Notice the disconnect in language regarding HIPAA's privacy provision. These standards are set under HIPAA Title II and its “Administrative Simplification” rules, enacted to “improve efficiency and effectiveness of the health care system.” If patient concerns were so central to HIPAA's purpose, Title II would have been called something like "Patient's Rights and Privacy Protections". Instead, the privacy statutes are lumped in along with medical coding, insurance, and physician licensing regulations.
These are rules for moderating commerce within the healthcare industry, not for protecting patients.
Note that Title II outlines security standards which go well beyond mere privacy guidelines. It's not just that you can't disclose health information, it's that this information must literally be kept under lock and key. Healthcare patent-holders do not want their intellectual property to fall into the "wrong hands".
To elucidate the point, look at this explanation of protected health data from the Health and Human Services Department website:
This is what's really important— what afflictions do you have, how were they treated, and how much did you pay? HIPAA doesn't really care about preserving your anonymity. HIPAA cares about keeping treatment and the results of treatment away from the scrutiny of the scientific/research community. (And as far as payments, can't forget insurance and hospitals with their obscene pricing schemes).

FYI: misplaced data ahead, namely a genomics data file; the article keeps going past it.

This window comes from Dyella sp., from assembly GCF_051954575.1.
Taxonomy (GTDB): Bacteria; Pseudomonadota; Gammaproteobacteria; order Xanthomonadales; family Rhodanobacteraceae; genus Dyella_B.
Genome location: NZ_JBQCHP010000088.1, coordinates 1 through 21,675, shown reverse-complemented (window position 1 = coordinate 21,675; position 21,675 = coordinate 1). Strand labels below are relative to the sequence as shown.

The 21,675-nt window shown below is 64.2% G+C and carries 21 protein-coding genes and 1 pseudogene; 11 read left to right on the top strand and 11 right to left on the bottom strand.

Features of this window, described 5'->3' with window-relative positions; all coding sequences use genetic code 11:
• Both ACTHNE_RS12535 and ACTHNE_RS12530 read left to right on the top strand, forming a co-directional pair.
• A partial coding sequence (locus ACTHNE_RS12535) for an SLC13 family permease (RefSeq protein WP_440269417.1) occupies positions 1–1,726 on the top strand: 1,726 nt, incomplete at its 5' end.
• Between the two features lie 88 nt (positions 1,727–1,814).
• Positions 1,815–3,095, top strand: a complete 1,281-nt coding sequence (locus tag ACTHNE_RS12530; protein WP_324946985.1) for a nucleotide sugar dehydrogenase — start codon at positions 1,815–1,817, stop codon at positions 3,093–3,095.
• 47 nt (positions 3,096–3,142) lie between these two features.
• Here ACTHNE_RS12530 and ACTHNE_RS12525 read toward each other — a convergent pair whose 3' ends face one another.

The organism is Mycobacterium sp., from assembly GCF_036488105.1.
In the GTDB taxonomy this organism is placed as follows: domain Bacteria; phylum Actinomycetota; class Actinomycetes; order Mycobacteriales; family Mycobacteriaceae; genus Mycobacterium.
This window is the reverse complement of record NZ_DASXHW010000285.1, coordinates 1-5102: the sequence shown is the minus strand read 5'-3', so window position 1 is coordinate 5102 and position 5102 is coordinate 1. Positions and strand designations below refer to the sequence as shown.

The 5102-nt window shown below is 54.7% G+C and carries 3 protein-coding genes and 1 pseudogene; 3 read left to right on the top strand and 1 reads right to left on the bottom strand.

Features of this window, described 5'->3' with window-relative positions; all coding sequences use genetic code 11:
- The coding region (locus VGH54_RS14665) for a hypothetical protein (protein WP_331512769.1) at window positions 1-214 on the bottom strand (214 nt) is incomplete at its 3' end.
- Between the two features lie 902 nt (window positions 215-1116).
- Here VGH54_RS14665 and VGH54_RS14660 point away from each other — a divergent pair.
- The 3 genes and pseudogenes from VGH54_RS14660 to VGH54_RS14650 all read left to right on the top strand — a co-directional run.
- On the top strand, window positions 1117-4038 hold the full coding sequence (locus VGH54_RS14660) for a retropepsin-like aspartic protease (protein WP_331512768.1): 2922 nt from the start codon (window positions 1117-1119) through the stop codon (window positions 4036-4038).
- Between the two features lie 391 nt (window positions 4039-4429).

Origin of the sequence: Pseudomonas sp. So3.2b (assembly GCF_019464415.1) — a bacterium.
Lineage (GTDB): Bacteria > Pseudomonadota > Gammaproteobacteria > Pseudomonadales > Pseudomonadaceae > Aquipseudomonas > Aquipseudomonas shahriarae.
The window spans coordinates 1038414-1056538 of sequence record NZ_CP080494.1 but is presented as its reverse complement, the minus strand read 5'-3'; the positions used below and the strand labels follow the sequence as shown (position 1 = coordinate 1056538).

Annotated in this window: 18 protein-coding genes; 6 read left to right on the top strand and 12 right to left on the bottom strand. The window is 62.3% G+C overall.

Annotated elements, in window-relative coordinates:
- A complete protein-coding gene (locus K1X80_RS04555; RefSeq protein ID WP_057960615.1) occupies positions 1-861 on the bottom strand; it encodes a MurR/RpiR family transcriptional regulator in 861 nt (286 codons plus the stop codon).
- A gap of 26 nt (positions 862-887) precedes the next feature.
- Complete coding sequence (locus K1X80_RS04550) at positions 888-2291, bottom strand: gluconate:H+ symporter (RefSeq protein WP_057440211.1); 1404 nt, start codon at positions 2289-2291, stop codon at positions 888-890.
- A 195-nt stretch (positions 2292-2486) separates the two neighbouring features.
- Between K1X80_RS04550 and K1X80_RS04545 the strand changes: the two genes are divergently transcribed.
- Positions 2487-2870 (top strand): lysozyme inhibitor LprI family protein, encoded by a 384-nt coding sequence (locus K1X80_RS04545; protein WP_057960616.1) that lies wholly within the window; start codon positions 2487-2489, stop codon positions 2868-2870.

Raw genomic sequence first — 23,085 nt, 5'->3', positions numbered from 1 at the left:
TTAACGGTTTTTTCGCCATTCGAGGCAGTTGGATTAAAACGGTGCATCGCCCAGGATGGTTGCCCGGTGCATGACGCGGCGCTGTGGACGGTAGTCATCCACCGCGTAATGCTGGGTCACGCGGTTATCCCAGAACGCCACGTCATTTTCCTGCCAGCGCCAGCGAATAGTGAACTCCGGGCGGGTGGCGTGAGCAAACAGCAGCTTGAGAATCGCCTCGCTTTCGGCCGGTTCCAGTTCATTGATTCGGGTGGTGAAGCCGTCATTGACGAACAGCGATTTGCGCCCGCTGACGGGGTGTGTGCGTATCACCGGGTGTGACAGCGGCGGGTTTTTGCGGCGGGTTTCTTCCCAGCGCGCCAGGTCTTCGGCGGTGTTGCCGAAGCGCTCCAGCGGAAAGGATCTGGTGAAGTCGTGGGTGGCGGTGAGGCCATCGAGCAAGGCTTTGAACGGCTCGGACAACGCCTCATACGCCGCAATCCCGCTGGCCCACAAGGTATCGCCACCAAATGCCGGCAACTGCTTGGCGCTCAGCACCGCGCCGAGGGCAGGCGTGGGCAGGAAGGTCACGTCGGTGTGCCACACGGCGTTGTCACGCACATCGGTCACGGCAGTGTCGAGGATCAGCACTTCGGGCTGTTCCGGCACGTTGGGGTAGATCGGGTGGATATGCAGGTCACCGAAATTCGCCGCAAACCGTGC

Of course, all of this is framed as a “consumer protection”, though the lack of transparency ultimately harms patients instead. Medical researchers are kept in the dark, finding it exponentially more difficult to develop newer, better methods of practice (or abandon faulty practices),as this would be a threat to current profit-makers. Fortunes literally hang in the balance.
What have we learned from this HIPAA examination? Much like the Affordable Care Act, which ostensibly regulates insurance company greed while in actuality raising their profits by forcing more customers into their clutches, laws that are passed often have the opposite affect of their purported intent. We have to stay vigilant, and expect more fake legislation coming down the pipeline.